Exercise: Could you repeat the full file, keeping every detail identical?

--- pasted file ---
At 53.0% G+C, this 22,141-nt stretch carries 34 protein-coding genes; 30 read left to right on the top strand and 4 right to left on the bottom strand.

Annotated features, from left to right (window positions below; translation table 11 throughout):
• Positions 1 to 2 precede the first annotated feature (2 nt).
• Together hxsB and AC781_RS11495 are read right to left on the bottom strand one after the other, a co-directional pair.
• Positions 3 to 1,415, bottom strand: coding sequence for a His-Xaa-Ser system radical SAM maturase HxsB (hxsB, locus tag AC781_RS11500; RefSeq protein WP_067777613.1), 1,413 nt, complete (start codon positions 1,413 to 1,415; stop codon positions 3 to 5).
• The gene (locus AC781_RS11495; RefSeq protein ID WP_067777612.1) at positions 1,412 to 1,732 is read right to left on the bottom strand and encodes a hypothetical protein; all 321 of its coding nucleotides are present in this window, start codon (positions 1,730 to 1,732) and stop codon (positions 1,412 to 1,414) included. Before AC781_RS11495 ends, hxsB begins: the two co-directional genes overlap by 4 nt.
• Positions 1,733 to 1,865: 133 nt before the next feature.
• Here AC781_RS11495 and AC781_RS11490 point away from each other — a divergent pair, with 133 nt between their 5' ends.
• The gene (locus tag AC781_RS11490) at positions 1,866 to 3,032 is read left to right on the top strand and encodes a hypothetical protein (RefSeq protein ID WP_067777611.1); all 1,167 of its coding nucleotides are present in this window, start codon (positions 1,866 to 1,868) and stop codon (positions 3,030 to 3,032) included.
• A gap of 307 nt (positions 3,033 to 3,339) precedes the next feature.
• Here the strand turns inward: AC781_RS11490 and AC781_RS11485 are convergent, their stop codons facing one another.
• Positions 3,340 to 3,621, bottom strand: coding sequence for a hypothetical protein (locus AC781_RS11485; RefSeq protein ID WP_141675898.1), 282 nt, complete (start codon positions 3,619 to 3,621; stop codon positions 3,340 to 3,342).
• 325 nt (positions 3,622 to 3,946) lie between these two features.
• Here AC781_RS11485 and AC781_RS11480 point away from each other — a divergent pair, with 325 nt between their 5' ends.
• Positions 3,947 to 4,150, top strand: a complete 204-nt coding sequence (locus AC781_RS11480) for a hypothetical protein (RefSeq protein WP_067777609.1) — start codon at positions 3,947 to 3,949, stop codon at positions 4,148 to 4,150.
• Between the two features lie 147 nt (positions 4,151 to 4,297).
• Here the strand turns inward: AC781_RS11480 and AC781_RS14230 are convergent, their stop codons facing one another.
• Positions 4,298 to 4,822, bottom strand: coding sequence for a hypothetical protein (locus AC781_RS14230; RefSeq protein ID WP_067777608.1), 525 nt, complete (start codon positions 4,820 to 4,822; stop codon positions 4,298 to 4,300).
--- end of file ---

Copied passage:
At 53.0% G+C, this 22,141-nt stretch carries 34 protein-coding genes; 30 read left to right on the top strand and 4 right to left on the bottom strand.

Annotated features, from left to right (window positions below; translation table 11 throughout):
• Positions 1 to 2 precede the first annotated feature (2 nt).
• Together hxsB and AC781_RS11495 are read right to left on the bottom strand one after the other, a co-directional pair.
• Positions 3 to 1,415, bottom strand: coding sequence for a His-Xaa-Ser system radical SAM maturase HxsB (hxsB, locus tag AC781_RS11500; RefSeq protein WP_067777613.1), 1,413 nt, complete (start codon positions 1,413 to 1,415; stop codon positions 3 to 5).
• The gene (locus AC781_RS11495; RefSeq protein ID WP_067777612.1) at positions 1,412 to 1,732 is read right to left on the bottom strand and encodes a hypothetical protein; all 321 of its coding nucleotides are present in this window, start codon (positions 1,730 to 1,732) and stop codon (positions 1,412 to 1,414) included. Before AC781_RS11495 ends, hxsB begins: the two co-directional genes overlap by 4 nt.
• Positions 1,733 to 1,865: 133 nt before the next feature.
• Here AC781_RS11495 and AC781_RS11490 point away from each other — a divergent pair, with 133 nt between their 5' ends.
• The gene (locus tag AC781_RS11490) at positions 1,866 to 3,032 is read left to right on the top strand and encodes a hypothetical protein (RefSeq protein ID WP_067777611.1); all 1,167 of its coding nucleotides are present in this window, start codon (positions 1,866 to 1,868) and stop codon (positions 3,030 to 3,032) included.
• A gap of 307 nt (positions 3,033 to 3,339) precedes the next feature.
• Here the strand turns inward: AC781_RS11490 and AC781_RS11485 are convergent, their stop codons facing one another.
• Positions 3,340 to 3,621, bottom strand: coding sequence for a hypothetical protein (locus AC781_RS11485; RefSeq protein ID WP_141675898.1), 282 nt, complete (start codon positions 3,619 to 3,621; stop codon positions 3,340 to 3,342).
• 325 nt (positions 3,622 to 3,946) lie between these two features.
• Here AC781_RS11485 and AC781_RS11480 point away from each other — a divergent pair, with 325 nt between their 5' ends.
• Positions 3,947 to 4,150, top strand: a complete 204-nt coding sequence (locus AC781_RS11480) for a hypothetical protein (RefSeq protein WP_067777609.1) — start codon at positions 3,947 to 3,949, stop codon at positions 4,148 to 4,150.
• Between the two features lie 147 nt (positions 4,151 to 4,297).
• Here the strand turns inward: AC781_RS11480 and AC781_RS14230 are convergent, their stop codons facing one another.
• Positions 4,298 to 4,822, bottom strand: coding sequence for a hypothetical protein (locus AC781_RS14230; RefSeq protein ID WP_067777608.1), 525 nt, complete (start codon positions 4,820 to 4,822; stop codon positions 4,298 to 4,300).